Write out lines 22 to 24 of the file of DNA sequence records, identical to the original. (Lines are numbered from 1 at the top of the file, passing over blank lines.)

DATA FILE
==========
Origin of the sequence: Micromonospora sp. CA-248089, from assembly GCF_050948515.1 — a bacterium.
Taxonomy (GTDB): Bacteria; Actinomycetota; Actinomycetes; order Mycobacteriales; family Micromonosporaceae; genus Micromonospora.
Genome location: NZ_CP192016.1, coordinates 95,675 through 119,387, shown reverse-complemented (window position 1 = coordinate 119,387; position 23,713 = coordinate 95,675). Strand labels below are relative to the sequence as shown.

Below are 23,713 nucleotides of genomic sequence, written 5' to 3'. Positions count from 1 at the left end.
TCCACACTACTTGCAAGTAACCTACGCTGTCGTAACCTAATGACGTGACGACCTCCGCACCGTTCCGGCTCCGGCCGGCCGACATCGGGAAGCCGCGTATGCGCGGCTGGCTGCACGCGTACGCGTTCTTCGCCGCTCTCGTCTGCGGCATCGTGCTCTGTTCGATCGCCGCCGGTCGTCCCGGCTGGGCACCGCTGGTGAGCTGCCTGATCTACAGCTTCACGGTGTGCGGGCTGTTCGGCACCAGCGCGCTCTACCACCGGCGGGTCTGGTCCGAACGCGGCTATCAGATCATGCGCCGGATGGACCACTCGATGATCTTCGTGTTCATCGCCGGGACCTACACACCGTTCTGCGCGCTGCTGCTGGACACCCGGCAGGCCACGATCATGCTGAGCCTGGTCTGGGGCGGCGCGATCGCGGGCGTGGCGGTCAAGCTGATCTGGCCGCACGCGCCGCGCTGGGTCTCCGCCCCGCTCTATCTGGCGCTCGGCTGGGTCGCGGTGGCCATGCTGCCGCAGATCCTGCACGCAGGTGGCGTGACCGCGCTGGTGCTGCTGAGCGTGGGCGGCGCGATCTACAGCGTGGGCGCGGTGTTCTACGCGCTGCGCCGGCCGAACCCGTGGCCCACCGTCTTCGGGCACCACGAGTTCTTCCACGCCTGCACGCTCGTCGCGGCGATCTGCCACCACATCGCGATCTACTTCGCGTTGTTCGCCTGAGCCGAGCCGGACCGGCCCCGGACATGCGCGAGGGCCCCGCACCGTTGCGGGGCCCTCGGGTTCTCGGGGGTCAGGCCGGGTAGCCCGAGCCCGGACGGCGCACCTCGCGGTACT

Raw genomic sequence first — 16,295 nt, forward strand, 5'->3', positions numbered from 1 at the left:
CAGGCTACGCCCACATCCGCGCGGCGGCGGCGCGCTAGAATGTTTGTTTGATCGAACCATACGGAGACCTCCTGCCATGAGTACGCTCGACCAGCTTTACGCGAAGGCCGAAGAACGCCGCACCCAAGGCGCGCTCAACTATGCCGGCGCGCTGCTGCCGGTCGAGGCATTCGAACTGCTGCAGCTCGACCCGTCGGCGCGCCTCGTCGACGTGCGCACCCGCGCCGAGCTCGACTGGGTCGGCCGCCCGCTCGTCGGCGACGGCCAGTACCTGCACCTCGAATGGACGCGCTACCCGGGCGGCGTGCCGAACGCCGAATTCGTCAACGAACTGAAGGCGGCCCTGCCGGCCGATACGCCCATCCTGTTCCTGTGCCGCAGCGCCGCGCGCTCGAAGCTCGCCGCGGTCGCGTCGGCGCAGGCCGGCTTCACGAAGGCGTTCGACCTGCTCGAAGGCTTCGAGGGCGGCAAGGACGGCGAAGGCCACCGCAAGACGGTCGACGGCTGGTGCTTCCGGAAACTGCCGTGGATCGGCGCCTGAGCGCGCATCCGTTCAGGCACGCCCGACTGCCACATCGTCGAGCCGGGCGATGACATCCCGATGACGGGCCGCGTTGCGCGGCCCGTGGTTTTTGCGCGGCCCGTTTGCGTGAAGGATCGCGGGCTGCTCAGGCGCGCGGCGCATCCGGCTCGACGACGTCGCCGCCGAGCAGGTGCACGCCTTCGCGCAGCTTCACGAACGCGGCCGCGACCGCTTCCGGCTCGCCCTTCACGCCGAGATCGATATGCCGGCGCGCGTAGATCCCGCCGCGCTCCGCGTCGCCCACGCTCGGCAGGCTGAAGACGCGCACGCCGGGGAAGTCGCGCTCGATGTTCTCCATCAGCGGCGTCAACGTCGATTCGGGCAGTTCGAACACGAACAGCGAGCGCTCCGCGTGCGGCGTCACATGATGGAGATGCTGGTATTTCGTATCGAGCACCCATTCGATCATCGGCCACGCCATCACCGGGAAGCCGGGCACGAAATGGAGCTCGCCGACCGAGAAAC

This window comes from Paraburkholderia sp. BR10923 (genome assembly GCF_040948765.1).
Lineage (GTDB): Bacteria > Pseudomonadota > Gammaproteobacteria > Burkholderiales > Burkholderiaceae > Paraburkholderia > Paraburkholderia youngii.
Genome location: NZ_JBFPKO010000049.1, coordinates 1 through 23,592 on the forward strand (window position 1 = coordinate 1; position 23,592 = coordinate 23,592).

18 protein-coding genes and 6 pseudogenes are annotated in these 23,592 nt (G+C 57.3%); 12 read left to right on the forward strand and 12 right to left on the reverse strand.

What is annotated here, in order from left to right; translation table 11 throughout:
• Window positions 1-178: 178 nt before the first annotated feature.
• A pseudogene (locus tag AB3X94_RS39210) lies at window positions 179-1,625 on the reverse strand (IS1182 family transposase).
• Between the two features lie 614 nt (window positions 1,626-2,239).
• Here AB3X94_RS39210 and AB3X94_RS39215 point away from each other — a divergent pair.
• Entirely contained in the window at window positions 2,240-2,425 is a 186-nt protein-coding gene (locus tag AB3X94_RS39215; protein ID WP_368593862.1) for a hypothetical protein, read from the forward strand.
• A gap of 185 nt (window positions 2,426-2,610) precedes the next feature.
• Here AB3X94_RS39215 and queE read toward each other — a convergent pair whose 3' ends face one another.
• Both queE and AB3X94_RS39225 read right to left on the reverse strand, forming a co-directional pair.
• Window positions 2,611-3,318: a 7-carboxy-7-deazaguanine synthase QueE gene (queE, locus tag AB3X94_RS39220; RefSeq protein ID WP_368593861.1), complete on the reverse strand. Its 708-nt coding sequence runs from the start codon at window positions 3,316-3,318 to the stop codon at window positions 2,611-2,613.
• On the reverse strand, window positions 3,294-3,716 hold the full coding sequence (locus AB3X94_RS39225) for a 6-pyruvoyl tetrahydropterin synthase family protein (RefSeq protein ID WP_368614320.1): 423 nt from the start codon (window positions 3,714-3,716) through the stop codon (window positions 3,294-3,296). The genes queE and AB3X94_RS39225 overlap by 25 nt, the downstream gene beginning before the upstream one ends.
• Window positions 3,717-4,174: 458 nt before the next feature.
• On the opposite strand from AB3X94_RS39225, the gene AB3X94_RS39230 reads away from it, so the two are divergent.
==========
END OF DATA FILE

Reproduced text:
• On the reverse strand, window positions 3,294-3,716 hold the full coding sequence (locus AB3X94_RS39225) for a 6-pyruvoyl tetrahydropterin synthase family protein (RefSeq protein ID WP_368614320.1): 423 nt from the start codon (window positions 3,714-3,716) through the stop codon (window positions 3,294-3,296). The genes queE and AB3X94_RS39225 overlap by 25 nt, the downstream gene beginning before the upstream one ends.
• Window positions 3,717-4,174: 458 nt before the next feature.
• On the opposite strand from AB3X94_RS39225, the gene AB3X94_RS39230 reads away from it, so the two are divergent.